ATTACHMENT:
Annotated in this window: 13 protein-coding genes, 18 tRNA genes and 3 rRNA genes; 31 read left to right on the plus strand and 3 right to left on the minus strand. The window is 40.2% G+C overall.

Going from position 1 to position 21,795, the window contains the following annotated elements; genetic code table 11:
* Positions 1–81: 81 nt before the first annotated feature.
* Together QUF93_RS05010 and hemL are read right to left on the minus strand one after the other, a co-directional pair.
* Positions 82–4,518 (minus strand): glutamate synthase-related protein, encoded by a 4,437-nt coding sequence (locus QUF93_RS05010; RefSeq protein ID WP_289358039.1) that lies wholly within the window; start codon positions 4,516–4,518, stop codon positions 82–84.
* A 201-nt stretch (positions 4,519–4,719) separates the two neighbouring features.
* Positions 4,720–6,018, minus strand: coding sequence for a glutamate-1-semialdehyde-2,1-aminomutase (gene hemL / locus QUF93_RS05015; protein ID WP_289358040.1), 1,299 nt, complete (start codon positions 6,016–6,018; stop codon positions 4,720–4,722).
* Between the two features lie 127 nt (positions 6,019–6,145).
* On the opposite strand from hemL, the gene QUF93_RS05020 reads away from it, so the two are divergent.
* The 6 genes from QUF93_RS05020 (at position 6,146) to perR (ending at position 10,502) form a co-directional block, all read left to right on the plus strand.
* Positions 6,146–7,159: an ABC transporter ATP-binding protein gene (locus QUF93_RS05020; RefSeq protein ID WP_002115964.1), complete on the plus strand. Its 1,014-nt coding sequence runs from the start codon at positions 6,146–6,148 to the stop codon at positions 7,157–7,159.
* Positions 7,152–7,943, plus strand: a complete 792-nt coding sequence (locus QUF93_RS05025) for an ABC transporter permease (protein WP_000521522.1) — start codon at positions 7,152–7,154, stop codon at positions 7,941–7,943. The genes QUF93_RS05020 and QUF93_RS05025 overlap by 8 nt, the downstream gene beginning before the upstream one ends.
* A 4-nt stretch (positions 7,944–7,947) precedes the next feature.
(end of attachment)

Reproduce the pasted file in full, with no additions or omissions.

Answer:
Annotated in this window: 13 protein-coding genes, 18 tRNA genes and 3 rRNA genes; 31 read left to right on the plus strand and 3 right to left on the minus strand. The window is 40.2% G+C overall.

Going from position 1 to position 21,795, the window contains the following annotated elements; genetic code table 11:
* Positions 1–81: 81 nt before the first annotated feature.
* Together QUF93_RS05010 and hemL are read right to left on the minus strand one after the other, a co-directional pair.
* Positions 82–4,518 (minus strand): glutamate synthase-related protein, encoded by a 4,437-nt coding sequence (locus QUF93_RS05010; RefSeq protein ID WP_289358039.1) that lies wholly within the window; start codon positions 4,516–4,518, stop codon positions 82–84.
* A 201-nt stretch (positions 4,519–4,719) separates the two neighbouring features.
* Positions 4,720–6,018, minus strand: coding sequence for a glutamate-1-semialdehyde-2,1-aminomutase (gene hemL / locus QUF93_RS05015; protein ID WP_289358040.1), 1,299 nt, complete (start codon positions 6,016–6,018; stop codon positions 4,720–4,722).
* Between the two features lie 127 nt (positions 6,019–6,145).
* On the opposite strand from hemL, the gene QUF93_RS05020 reads away from it, so the two are divergent.
* The 6 genes from QUF93_RS05020 (at position 6,146) to perR (ending at position 10,502) form a co-directional block, all read left to right on the plus strand.
* Positions 6,146–7,159: an ABC transporter ATP-binding protein gene (locus QUF93_RS05020; RefSeq protein ID WP_002115964.1), complete on the plus strand. Its 1,014-nt coding sequence runs from the start codon at positions 6,146–6,148 to the stop codon at positions 7,157–7,159.
* Positions 7,152–7,943, plus strand: a complete 792-nt coding sequence (locus QUF93_RS05025) for an ABC transporter permease (protein WP_000521522.1) — start codon at positions 7,152–7,154, stop codon at positions 7,941–7,943. The genes QUF93_RS05020 and QUF93_RS05025 overlap by 8 nt, the downstream gene beginning before the upstream one ends.
* A 4-nt stretch (positions 7,944–7,947) precedes the next feature.